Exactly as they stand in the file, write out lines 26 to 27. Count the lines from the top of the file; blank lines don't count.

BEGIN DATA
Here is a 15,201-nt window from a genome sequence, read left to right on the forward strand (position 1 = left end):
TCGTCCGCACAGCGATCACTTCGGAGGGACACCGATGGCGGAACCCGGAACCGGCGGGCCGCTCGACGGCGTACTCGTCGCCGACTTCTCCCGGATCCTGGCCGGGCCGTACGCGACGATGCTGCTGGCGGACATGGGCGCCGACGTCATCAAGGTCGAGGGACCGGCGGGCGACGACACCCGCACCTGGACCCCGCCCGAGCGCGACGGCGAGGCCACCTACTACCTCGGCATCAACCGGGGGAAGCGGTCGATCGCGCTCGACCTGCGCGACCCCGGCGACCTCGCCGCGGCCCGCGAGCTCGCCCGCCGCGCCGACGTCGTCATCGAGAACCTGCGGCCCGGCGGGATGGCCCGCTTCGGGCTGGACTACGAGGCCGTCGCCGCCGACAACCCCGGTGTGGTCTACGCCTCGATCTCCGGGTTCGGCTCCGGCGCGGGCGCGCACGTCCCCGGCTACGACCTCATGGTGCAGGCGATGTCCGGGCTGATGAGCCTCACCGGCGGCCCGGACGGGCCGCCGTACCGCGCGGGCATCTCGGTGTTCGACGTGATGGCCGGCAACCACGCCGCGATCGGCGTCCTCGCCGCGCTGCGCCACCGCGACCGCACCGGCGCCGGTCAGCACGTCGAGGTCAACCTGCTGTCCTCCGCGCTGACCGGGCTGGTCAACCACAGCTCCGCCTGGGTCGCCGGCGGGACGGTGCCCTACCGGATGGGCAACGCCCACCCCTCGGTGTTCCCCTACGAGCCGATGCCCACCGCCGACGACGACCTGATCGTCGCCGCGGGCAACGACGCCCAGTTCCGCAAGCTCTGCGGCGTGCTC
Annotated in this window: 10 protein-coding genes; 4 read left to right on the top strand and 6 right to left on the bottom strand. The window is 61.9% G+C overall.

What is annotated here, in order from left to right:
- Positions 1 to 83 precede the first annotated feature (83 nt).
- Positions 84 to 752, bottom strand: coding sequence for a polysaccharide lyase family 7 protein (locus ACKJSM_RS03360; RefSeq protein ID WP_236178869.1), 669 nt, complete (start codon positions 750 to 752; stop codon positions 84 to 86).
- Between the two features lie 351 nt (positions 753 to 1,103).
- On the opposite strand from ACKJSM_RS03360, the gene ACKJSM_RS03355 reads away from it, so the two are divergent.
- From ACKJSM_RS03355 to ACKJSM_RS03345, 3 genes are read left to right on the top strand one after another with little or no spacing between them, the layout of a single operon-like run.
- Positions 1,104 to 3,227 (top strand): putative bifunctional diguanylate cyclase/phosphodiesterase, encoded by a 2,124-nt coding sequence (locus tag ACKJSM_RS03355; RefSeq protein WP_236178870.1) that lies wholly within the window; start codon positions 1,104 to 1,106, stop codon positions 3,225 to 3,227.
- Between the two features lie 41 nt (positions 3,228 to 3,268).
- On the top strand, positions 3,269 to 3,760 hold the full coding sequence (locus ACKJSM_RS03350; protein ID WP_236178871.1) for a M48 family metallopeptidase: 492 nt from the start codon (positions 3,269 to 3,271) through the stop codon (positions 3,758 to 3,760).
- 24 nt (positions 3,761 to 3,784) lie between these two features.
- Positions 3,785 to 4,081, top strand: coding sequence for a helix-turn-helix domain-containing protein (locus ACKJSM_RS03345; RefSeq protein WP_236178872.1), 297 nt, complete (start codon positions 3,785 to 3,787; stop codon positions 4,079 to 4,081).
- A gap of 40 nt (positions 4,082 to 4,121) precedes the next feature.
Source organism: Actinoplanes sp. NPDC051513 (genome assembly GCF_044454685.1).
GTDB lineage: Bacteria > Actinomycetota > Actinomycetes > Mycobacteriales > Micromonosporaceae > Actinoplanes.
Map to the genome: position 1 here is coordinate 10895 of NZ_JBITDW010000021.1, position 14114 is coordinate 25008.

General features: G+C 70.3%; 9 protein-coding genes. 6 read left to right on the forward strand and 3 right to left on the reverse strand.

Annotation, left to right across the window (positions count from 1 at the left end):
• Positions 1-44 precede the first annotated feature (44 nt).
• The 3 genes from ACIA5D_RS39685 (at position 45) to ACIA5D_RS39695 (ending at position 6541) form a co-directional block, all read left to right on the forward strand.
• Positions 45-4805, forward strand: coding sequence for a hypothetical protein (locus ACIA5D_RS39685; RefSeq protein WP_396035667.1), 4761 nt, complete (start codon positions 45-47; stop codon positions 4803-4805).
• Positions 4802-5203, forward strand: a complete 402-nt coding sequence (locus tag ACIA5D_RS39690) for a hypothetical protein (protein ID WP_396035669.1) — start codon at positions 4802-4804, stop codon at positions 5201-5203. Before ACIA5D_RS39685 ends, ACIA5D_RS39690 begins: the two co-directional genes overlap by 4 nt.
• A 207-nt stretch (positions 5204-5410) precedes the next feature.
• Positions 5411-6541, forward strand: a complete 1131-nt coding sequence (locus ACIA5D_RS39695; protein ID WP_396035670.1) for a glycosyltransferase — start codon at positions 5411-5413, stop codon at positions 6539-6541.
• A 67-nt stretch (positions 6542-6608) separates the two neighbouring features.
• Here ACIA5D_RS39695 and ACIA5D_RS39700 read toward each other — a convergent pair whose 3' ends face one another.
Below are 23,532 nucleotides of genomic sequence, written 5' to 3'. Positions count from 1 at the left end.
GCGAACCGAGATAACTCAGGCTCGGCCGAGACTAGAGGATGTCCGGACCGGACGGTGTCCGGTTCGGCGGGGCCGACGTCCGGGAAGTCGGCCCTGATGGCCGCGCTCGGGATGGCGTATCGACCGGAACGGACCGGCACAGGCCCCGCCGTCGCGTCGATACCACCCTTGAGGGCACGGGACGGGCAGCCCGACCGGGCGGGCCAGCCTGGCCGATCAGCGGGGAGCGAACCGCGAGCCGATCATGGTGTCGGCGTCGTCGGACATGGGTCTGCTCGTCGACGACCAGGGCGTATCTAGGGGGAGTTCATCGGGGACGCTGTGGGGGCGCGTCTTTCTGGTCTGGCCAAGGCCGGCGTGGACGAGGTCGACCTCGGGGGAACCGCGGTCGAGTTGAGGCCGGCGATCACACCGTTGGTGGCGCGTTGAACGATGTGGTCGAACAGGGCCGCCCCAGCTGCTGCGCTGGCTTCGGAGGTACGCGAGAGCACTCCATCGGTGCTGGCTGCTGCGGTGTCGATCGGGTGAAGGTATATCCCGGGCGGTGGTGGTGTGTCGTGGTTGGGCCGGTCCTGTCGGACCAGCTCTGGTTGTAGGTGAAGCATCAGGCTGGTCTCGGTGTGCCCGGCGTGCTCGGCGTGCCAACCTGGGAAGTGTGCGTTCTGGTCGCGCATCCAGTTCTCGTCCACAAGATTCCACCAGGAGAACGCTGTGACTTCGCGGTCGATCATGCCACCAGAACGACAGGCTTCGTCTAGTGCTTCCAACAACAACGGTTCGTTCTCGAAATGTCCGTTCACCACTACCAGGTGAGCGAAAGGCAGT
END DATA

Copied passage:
• Positions 5411-6541, forward strand: a complete 1131-nt coding sequence (locus ACIA5D_RS39695; protein ID WP_396035670.1) for a glycosyltransferase — start codon at positions 5411-5413, stop codon at positions 6539-6541.
• A 67-nt stretch (positions 6542-6608) separates the two neighbouring features.